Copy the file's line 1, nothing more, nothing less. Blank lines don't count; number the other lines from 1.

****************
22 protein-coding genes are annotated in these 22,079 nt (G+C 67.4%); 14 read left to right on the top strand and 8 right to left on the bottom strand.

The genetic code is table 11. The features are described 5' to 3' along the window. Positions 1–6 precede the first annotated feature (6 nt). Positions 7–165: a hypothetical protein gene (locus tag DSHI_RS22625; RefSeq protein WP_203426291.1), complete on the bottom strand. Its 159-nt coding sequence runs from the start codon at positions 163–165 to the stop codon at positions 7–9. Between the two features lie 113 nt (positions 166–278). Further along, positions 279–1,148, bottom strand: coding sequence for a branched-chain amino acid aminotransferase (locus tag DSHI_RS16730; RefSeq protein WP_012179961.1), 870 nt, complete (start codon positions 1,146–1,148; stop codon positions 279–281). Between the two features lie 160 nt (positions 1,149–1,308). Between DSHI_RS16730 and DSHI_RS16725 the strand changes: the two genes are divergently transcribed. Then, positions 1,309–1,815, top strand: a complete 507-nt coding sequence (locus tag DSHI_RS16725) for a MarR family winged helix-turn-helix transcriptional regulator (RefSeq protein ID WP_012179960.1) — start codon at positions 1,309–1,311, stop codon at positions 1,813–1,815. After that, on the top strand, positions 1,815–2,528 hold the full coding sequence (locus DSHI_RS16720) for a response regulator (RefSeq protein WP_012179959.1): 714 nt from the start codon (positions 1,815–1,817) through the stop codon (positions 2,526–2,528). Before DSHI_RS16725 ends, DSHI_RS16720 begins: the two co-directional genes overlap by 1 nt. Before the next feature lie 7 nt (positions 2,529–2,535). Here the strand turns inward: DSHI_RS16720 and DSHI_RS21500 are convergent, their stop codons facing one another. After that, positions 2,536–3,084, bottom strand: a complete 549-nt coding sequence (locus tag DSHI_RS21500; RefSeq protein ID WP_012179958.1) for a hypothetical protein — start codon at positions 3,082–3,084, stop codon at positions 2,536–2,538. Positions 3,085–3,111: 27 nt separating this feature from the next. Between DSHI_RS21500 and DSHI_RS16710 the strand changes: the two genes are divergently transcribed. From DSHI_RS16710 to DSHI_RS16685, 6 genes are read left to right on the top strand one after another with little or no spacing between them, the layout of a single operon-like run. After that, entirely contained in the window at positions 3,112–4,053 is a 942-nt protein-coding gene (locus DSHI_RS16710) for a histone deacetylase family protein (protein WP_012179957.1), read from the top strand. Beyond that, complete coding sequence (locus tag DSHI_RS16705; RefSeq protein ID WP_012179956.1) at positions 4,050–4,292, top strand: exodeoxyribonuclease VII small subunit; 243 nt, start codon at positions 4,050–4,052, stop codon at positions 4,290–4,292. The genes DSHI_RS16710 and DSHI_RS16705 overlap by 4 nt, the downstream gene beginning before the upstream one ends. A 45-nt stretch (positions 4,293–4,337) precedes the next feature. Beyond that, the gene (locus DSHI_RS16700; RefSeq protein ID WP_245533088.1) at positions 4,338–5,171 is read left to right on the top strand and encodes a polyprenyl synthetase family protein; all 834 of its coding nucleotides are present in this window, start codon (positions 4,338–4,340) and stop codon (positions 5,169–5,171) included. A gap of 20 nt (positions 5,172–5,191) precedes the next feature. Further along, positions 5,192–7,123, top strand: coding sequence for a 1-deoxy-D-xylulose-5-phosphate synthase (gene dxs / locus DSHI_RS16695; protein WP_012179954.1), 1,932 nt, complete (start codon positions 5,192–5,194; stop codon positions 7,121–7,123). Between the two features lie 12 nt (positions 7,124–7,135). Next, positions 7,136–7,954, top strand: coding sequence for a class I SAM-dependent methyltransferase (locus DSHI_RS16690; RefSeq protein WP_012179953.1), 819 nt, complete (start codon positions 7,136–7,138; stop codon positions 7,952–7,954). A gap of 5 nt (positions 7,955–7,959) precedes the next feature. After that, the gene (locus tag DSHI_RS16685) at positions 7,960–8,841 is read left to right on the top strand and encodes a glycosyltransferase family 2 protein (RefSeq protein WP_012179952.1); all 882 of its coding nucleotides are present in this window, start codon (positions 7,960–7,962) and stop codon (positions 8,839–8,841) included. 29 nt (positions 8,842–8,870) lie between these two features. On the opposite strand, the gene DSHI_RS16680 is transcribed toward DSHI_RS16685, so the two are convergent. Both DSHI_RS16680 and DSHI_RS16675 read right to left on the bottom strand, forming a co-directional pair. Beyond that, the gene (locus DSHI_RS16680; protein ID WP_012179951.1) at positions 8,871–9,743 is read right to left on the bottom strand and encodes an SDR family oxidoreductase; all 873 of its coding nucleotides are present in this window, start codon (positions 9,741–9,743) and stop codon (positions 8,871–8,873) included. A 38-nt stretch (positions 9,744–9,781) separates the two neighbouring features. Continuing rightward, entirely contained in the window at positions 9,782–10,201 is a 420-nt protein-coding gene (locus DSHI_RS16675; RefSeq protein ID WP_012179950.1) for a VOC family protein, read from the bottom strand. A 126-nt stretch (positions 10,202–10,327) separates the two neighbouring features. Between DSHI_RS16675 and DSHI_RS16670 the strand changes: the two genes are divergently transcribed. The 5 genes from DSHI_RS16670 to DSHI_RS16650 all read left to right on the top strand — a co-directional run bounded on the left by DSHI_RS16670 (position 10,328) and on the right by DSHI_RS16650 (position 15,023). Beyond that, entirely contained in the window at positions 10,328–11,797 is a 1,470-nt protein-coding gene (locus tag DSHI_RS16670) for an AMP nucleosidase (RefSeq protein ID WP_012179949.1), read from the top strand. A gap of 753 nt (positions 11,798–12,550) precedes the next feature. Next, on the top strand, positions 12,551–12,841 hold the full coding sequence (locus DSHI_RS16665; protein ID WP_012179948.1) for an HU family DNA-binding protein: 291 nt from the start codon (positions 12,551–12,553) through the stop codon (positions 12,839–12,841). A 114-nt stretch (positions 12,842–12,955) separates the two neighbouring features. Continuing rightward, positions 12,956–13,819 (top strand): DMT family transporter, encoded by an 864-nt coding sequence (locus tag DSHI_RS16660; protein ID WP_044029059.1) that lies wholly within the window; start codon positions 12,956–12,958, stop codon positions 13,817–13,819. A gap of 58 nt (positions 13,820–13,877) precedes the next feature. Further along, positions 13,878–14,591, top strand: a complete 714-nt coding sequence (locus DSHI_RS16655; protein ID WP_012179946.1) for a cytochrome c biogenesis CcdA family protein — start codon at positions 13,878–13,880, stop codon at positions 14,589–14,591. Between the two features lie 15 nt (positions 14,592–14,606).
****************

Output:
22 protein-coding genes are annotated in these 22,079 nt (G+C 67.4%); 14 read left to right on the top strand and 8 right to left on the bottom strand.